Some academies ‘pay other schools to offload poor behaving students’

The Telegraph is reporting claims that a study has found failing academies are paying other schools to take on disruptive pupils in a bid to boost standards quickly. 

Professor Alex Hill, of the Centre for High Performance in Oxford, revealed headteachers are also excluding poor behaving students to rapidly improve a failing academy. 

Speaking at the Global Education and Skills Forum in Dubai, Prof Hill presented the findings of a three-year study looking at how to turn around a failing academy, based on information from 160 academies that had all been put into special measures…

Prof Hill said: “The first thing you shouldn’t do is improve teaching first. This is a common mistake. Lots of schools thought that the answer was just to put in great teachers.

“We found that actually, was not a good use of resources. It didn’t make sense to put good teachers into a school that had poor governance, poor leadership, operated across a lot of different sites and had poorly behaving students. Because they couldn’t have the impact they should have.” 

Schools should also not reduce class sizes, as this has a minimal impact, the academic said, adding that it is more important to improve student behaviour and motivation…

“We found the fastest way to do that, which a lot of the academies do, is to significantly reduce the number of students you teach by excluding poor behaving students, in some instances we found they actually pay other schools to teach those students for them.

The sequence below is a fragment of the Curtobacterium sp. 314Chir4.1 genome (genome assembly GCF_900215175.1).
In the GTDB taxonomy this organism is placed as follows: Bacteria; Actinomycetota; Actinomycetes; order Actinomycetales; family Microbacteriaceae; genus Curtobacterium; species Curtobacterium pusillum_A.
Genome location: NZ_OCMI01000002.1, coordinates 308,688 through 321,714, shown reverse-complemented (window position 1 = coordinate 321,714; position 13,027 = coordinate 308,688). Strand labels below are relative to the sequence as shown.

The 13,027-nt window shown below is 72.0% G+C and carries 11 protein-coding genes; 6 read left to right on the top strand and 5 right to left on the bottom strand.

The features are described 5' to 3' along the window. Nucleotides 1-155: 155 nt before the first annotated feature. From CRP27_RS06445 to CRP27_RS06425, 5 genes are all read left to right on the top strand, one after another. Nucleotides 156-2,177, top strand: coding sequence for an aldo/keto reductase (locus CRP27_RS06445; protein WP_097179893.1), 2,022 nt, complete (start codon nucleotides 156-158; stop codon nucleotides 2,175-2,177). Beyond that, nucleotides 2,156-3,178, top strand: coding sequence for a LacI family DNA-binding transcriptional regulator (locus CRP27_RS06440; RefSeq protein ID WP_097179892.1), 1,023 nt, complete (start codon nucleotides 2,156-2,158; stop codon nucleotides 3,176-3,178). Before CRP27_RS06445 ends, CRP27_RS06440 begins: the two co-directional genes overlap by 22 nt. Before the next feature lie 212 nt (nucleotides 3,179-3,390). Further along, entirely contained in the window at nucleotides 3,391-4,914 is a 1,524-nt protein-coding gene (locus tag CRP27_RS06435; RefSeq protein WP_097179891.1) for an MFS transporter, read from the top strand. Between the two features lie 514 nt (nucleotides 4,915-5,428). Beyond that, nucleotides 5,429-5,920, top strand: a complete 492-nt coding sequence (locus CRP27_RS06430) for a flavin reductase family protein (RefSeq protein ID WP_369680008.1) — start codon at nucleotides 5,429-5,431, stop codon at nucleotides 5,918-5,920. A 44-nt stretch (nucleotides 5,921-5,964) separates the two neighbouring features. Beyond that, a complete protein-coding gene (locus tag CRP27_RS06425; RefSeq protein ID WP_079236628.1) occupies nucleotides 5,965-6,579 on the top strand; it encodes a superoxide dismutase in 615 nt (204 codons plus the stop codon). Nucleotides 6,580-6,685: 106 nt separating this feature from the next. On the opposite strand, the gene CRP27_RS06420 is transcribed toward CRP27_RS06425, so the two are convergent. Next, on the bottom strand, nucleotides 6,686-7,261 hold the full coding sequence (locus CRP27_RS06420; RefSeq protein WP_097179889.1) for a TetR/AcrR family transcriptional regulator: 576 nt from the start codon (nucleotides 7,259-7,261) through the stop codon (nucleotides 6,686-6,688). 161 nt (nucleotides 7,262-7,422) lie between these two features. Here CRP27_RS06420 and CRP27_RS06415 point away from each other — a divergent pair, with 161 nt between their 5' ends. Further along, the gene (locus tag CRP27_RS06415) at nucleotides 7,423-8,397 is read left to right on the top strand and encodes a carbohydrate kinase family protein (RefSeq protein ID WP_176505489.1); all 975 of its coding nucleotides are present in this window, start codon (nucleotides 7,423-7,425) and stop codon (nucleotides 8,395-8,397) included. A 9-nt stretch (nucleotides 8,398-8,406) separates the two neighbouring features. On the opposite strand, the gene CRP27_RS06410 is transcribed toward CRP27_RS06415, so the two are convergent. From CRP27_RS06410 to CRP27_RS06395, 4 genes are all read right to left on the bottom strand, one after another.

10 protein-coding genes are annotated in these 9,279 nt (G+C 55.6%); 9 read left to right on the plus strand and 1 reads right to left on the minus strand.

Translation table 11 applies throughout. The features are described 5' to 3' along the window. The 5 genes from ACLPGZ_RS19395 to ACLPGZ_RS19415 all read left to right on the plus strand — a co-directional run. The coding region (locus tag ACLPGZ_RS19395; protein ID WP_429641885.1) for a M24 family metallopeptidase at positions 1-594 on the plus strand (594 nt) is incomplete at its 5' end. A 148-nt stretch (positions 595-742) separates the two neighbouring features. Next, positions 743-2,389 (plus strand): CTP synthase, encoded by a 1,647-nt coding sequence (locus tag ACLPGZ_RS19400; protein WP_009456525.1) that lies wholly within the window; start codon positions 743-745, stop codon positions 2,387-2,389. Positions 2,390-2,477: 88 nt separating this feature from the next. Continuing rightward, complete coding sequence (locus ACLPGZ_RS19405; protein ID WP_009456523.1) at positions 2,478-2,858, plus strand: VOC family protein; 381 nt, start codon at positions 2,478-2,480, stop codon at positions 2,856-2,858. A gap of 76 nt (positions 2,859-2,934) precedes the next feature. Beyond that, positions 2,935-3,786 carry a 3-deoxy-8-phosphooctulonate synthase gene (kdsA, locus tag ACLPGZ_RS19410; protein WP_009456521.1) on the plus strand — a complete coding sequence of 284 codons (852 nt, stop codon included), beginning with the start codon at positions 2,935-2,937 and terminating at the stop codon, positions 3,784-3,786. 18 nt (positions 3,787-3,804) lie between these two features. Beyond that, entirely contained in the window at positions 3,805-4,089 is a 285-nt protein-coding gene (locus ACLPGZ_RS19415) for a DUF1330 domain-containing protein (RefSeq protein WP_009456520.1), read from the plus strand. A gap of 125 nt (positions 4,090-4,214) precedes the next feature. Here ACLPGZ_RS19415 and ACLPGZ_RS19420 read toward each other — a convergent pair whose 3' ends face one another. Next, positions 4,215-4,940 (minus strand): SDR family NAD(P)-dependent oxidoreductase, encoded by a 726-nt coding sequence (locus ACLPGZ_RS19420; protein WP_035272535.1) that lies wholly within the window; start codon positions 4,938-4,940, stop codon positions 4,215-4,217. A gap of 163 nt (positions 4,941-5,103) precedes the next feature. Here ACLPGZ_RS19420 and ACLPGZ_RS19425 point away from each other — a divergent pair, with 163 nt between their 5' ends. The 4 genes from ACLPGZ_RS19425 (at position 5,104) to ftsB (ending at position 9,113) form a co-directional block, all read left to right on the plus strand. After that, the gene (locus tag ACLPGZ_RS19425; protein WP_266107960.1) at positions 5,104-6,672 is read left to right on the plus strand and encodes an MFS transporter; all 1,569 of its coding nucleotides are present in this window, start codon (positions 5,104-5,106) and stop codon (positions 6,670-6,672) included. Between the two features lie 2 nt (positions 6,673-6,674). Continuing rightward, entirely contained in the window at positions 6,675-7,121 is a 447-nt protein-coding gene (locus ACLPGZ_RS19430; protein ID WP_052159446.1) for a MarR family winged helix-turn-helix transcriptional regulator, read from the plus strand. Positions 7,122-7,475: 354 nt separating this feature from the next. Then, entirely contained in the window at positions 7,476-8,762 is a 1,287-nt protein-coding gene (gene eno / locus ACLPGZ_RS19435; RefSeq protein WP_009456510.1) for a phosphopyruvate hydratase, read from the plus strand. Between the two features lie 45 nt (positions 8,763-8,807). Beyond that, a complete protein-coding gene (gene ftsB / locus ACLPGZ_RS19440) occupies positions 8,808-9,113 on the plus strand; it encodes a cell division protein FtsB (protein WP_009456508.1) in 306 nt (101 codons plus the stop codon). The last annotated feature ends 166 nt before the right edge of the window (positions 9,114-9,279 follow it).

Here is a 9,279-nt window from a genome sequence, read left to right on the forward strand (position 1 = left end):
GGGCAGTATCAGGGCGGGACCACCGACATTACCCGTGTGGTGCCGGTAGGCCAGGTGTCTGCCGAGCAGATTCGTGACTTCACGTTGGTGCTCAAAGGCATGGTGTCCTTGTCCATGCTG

“Or, which is quite common practice, you build a new school that’s a lot smaller than the existing school so that you have the opportunity to change the student profile. 

“So those are the practices we saw, very common, and that was the fastest way to change your student profile. I think we would all argue, it’s not the right solution for society in the long term. 

“A better long-term practice that we saw was to create multiple pathways within the school and to take the poor behaving students and move them into another pathway so that they could be managed differently and then re-integrated when their behaviour improves.” 

Prof Hill, who said he has sent his research to the Department for Education, said that part of the challenge for schools is that they are under-pressure to show improvement quickly…

More at: Unruly pupils ‘excluded by failing academies to boost standards’


There are obviously some very controversial soundbites in Professor Hill’s comments here but it will be fascinating to see his research in full, assuming it is made available in due course.

Your feedback and reactions on what he has said so far (and there is more on behaviour in the full article)?

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  1. wasateacher

    In other words, exclude pupils to make it appear that the school has improved, without making any improvement at all.  This underlines, yet again, the madness in the current education policy.  It is not about real improvement or real education.  It is just about window dressing – no wonder the UK is not doing well in international comparisons.